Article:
Today, many fishermen along the Gulf are sitting home rather than plying the sea in search of shrimp due to the BP-induced oil slick which is devastating the livelihood of these fishermen. That scenario is yet to play out in the days and months ahead, but I’d rather focus just on ‘shellfish’ themselves.
Shellfish are mentioned in the Bible. Oh, not harvesting them, but the eating them- or rather, the not eating of them. Shellfish are labeled an ‘abomination to God.’ Curious concept, eh? If God made all of the creatures of the land, sea and sky, why would the eating of that be offensive to the Creator? That lunacy is one of many detailed in the Bible- the category is ‘abominations.’
Leviticus is the book of the Bible that lists the do’s and don’ts. The writers of this book apparently had a tin can/string telephone directly to God who dictated word-for-word what is sinful and what is not sinful and the writers dutifully listed these as abominations.
Here’s a scientifically confusing one: Leviticus 11:20 “All winged insects that go upon all fours are an abomination to you.” Four-footed insects? Apparently they slept through freshman biology in high school.
A few weeks ago, St. Paul’s Lutheran Church in Maumee Ohio voted to withdraw from the Evangelical Lutheran Church in America over its new policy on the ordination of gay and lesbian persons [one of the ‘abominations’ in the Bible.] A large majority of the members of St. Paul’s felt that the ELCA was interpreting scripture erroneously- the ‘abomination’ of homosexuality to be exact.
Shellfish, 4-legged winged insects and gays are on the list. Deuteronomy, that other tin can/string to God goes further: “You shall not sacrifice to the LORD your God an ox or a sheep in which is a blemish, any defect whatever; for that is an abomination to the LORD.” Warning: be sure to check your ox or sheep for blemishes before you slaughter and burn it.
Ezekiel is rather harsh on this abomination topic and says, “If he begets a son who is a robber, a shedder of blood, who does none of these duties, but eats upon the mountains, defiles his neighbor’s wife, oppresses the poor and needy, commits robbery, does not restore the pledge, lifts up his eyes to the idols, commits abomination.” Sorry, parents, it’s all your fault for your deviant son.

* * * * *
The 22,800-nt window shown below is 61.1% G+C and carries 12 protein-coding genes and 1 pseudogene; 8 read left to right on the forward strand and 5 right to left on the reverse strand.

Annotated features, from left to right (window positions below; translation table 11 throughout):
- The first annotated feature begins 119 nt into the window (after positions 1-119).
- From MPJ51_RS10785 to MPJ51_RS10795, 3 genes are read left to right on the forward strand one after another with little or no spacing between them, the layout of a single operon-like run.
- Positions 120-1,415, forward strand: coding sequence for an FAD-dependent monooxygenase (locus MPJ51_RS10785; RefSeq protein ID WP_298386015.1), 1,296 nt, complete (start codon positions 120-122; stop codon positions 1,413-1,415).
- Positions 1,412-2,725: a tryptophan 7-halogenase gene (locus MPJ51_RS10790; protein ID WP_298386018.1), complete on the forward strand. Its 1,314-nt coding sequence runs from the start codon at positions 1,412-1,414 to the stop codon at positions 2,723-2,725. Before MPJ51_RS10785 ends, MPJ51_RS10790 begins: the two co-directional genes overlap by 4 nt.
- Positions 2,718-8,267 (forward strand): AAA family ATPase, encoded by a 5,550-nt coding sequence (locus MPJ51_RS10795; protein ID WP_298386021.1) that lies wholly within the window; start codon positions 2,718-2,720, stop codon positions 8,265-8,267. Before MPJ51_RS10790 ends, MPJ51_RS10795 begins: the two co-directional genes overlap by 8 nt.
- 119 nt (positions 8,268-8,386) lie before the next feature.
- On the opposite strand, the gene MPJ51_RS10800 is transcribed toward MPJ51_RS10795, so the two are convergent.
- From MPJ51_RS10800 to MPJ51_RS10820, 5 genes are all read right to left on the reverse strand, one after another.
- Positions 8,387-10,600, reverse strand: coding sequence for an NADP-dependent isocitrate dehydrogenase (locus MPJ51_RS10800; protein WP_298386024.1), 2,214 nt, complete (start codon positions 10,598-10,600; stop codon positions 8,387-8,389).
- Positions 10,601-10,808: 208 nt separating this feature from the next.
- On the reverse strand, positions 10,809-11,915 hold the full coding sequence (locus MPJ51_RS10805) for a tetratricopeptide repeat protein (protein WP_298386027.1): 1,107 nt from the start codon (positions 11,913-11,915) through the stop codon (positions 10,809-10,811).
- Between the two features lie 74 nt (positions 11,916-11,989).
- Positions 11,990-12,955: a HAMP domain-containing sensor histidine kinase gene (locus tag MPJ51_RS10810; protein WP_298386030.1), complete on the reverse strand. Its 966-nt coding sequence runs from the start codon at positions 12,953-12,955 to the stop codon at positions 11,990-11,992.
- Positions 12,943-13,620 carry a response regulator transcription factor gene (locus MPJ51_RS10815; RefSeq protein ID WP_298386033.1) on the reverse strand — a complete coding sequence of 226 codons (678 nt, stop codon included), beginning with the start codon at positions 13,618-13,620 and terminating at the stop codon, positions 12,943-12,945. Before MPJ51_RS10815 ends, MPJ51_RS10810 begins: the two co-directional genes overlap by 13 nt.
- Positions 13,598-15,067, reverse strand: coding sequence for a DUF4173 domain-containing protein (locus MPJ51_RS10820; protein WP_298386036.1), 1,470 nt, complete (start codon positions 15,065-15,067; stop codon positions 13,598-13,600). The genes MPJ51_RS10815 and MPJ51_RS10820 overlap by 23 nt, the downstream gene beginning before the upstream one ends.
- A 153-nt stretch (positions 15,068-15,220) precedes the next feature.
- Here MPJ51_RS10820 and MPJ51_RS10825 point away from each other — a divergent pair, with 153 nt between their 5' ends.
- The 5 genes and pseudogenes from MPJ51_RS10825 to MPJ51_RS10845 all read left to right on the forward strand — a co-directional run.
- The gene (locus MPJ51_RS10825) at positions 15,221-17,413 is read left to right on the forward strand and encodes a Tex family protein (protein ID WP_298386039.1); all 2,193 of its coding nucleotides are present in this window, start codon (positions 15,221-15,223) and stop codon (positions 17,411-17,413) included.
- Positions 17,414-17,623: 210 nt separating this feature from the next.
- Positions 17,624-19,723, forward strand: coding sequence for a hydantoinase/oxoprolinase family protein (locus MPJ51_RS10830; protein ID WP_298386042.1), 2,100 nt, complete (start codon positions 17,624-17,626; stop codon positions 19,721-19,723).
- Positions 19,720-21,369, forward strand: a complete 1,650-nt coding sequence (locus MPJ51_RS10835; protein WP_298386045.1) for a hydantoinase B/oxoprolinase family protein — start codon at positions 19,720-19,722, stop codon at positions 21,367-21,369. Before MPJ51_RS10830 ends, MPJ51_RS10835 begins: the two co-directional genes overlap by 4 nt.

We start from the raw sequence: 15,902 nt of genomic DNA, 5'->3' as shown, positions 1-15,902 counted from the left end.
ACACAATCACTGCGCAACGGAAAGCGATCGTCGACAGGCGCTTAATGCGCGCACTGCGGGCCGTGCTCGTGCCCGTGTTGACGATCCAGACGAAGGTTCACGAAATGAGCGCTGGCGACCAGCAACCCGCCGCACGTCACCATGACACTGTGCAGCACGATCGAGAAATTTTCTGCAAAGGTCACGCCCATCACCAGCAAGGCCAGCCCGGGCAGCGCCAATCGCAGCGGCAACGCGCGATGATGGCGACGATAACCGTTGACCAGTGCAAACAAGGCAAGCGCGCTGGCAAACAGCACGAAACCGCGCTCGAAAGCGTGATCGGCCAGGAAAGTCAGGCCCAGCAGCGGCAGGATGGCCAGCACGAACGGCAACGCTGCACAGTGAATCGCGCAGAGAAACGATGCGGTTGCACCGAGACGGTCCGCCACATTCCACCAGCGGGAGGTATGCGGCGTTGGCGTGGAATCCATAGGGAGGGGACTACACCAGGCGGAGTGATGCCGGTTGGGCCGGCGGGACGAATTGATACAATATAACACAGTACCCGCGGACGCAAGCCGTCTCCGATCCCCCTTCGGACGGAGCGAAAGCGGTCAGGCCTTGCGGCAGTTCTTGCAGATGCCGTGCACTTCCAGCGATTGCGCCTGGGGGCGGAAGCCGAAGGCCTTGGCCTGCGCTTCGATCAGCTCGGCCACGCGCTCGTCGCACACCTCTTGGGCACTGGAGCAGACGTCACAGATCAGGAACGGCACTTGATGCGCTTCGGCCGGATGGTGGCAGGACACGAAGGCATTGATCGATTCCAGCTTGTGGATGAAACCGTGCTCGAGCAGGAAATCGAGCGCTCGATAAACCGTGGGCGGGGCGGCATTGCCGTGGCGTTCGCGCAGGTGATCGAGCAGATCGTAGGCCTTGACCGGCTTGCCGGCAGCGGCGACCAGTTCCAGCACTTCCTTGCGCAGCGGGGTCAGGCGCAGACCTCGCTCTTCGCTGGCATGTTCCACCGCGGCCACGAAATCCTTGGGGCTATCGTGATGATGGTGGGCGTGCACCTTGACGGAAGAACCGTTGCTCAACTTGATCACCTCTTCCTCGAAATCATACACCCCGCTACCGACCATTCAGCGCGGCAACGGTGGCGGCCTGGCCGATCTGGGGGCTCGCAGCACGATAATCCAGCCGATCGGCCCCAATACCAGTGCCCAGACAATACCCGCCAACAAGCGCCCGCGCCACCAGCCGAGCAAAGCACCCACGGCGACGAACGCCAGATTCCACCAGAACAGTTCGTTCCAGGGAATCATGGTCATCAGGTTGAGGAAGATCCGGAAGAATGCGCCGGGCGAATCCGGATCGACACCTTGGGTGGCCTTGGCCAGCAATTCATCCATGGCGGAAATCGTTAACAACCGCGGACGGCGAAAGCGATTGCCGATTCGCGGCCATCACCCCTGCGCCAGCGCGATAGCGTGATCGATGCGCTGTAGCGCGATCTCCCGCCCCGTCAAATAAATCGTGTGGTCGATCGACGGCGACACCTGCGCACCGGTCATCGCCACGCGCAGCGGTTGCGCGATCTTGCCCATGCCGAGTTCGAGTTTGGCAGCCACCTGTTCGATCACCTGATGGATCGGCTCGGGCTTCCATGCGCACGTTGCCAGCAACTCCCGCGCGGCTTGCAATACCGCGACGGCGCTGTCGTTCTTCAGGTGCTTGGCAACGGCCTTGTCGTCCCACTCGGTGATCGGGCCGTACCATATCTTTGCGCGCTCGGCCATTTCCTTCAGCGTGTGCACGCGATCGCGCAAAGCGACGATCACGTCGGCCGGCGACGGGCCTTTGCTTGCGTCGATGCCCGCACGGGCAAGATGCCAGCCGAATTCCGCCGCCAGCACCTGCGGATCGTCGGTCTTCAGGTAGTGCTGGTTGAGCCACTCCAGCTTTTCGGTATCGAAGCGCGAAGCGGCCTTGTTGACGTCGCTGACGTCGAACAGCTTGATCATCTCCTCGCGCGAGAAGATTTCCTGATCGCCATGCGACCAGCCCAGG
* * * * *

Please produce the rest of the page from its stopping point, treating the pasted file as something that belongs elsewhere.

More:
Sixty-seven times that the word “abomination” is used in the Bible; twice in the new Testament. Two refer to homosexuality. Jesus uses the word only once in Luke- “You like to appear righteous in public, but God knows your hearts. What this world honors is an abomination in the sight of God.”
Martin Otto Zimmann [Lutheran pastor] wrote a letter to the editor of the Toledo Blade today on this topic. He referred to an earlier letter printed in The Blade:
“The letter about St. Paul’s Lutheran Church in Maumee stated: “Any pastor who is blatantly sinful and plans to continue in that sinful lifestyle does not merit being ordained.”
The statement was in defense of the congregation’s decision to split from the Evangelical Lutheran Church in America over its new policy on the ordination of gay and lesbian persons who feel called to serve in the ordained ministry and are also in monogamous relationships.
In Martin Luther’s “Sacristy Prayer,” he admits: “I am, indeed, unworthy of the office and ministry in which I am to make known Thy glory and to nurture and serve this congregation.” My grandfather, who was a Lutheran pastor, hung this in his office as a daily reminder that none of us clergy-types merits ordination.
If gay and lesbian people are sinful by virtue of their natural orientation, then their souls are no more sullied than the rest of us heterosexual folk who are in constant need of repentance and forgiveness.”
Perhaps this is exactly what Jesus intended in his one and only use of the word, abomination.
Linda A. Malcor wrote an interesting article that she called, Putting Abominations in Perspective. Dr. Malcor is an ordained elder and deacon in the Presbyterian Church. She writes:
Reading through this list, two things strike me. The first is that many of the items pertain to someone pretending to be something he or she is not. Yet that is exactly what so many literalists ask gays, lesbians, bisexual and transgender people to do by insisting that such folks remain in the closet. The second is that the very people who scream the loudest about two passages in Leviticus are themselves in violation of several verses that would render them “abominations.”
Dr. Malcor goes on:
Proverbs 6:16-19 “There are six things which the LORD hates, seven which are an abomination to him: haughty eyes, a lying tongue, and hands that shed innocent blood, a heart that devises wicked plans, feet that make haste to run to evil, a false witness who breathes out lies, and a man who sows discord among brothers.” I can think of few other things that have caused more discord in our society, in our families and in our households than has the insistence on the literal reading of one passage from Leviticus.”
Exactly so. Martin Zimmann concludes his letter:
I think the purpose of God’s kingdom is not defined by whom we exclude, but by our ability to welcome and celebrate the diversity of God’s creation.
As for the clergy, nary a pulpit would be filled if only those who merited ordination were to apply.
Any pastor who thinks otherwise is a hypocrite and a scandal waiting to happen.